On Monday, May 5, in Borodaenko v. Twitter, Inc. (“Borodaenko”), a California federal judge mostly dismissed a putative class action alleging Twitter, Inc. of discriminating against employees with disabilities by requiring them to report to the office, put in long hours, and work at high intensity after the mass layoffs in November 2022. One plaintiff’s claims were dismissed, while the other plaintiff’s claims were sent to arbitration.
Background to Borodaenko
Plaintiff Dmitry Borodaenko filed a lawsuit against Twitter on November 16, 2022, alleging that he was fired shortly after he told his boss he would not follow CEO Elon Musk’s announcement that all employees must begin working in person. His reasoning was that as a cancer survivor, he was vulnerable to COVID-19. Borodaenko also claimed that after he was fired, a memorandum was sent out mandating that employees commit to long hours, which discriminated against people with disabilities.
Plaintiff Abhijit Mehta, a senior engineering manager, was added to the suit on December 7, 2022, claiming that he was approved to take family leave from December 28 to May 16. Shortly after Musk took over, Mehta was told he would be laid off. Several other employees who were taking or planned to take family or medical leave under the Family and Medical Leave Act and California Family Rights Act were also laid off.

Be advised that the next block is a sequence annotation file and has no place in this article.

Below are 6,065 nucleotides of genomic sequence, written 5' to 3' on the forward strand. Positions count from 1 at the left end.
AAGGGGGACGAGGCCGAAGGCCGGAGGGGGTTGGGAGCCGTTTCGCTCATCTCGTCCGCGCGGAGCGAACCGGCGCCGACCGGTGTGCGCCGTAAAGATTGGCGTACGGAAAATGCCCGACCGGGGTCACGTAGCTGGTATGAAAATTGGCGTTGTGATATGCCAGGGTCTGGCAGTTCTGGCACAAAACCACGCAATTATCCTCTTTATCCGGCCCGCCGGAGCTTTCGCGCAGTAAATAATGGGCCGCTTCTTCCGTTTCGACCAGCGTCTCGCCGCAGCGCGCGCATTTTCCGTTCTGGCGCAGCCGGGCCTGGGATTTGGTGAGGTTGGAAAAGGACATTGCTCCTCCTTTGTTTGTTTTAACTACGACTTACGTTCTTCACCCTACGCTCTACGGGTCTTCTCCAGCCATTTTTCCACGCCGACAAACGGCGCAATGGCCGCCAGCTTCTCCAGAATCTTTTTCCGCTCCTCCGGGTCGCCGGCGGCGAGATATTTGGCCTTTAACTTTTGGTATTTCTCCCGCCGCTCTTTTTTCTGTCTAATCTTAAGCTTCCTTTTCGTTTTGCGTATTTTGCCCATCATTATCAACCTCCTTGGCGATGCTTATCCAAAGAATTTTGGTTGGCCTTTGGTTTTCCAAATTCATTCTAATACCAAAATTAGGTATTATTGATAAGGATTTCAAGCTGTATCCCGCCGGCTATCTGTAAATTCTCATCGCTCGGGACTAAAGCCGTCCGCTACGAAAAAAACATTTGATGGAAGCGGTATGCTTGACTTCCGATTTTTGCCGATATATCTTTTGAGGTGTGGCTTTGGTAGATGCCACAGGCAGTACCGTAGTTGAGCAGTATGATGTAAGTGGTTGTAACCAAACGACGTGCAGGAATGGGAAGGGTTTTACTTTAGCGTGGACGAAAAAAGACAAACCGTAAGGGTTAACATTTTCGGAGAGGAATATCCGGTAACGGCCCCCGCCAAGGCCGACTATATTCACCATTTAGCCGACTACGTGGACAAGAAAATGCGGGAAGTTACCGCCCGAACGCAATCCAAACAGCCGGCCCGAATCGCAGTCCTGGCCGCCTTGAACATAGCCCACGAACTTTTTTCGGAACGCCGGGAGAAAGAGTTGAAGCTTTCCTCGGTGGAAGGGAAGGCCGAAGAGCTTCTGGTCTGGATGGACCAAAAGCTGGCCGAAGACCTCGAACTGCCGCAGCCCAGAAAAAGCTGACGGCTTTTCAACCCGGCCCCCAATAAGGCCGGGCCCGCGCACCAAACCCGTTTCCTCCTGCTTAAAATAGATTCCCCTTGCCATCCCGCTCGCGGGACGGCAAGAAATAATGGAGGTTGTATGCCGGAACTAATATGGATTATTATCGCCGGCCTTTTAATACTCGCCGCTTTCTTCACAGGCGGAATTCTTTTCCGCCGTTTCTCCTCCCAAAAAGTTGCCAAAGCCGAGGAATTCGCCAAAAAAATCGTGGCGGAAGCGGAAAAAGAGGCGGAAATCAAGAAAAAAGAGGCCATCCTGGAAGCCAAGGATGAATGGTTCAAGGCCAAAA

Twitter’s Motion to Dismiss
In December 2022, Twitter filed a motion to dismiss the plaintiffs’ lawsuit, claiming that it did not discriminate against its disabled employees when it initiated mass layoffs and made changes to its work culture following Musk’s acquisition of the company because the changes impacted every worker.
Twitter also argued that Mehta agreed to arbitrate any employment disputes he had with Twitter. It asked the court to enforce the arbitration agreement.
His Honor Haywood S. Gilliam Jr. granted Twitter’s motion to dismiss Borodaenko’s claims, stating that Borodaenko had failed to state a claim on both the Americans with Disabilities Act and California Fair Employment and Housing Act. Borodaenko only referred to his own circumstances in claiming he was terminated because he refused to return to the office, citing the 2021 ruling in Liu v. Uber Techs. Inc which held that “the Court cannot draw an inference of disparity from a single data point.”
As to Mehta’s claims, His Honor Gilliam Jr. stayed the claims and sent them to arbitration.
For more information on the court’s decision in Borodaenko and the law on disability discrimination in California, please contact us at firstname.lastname@example.org.
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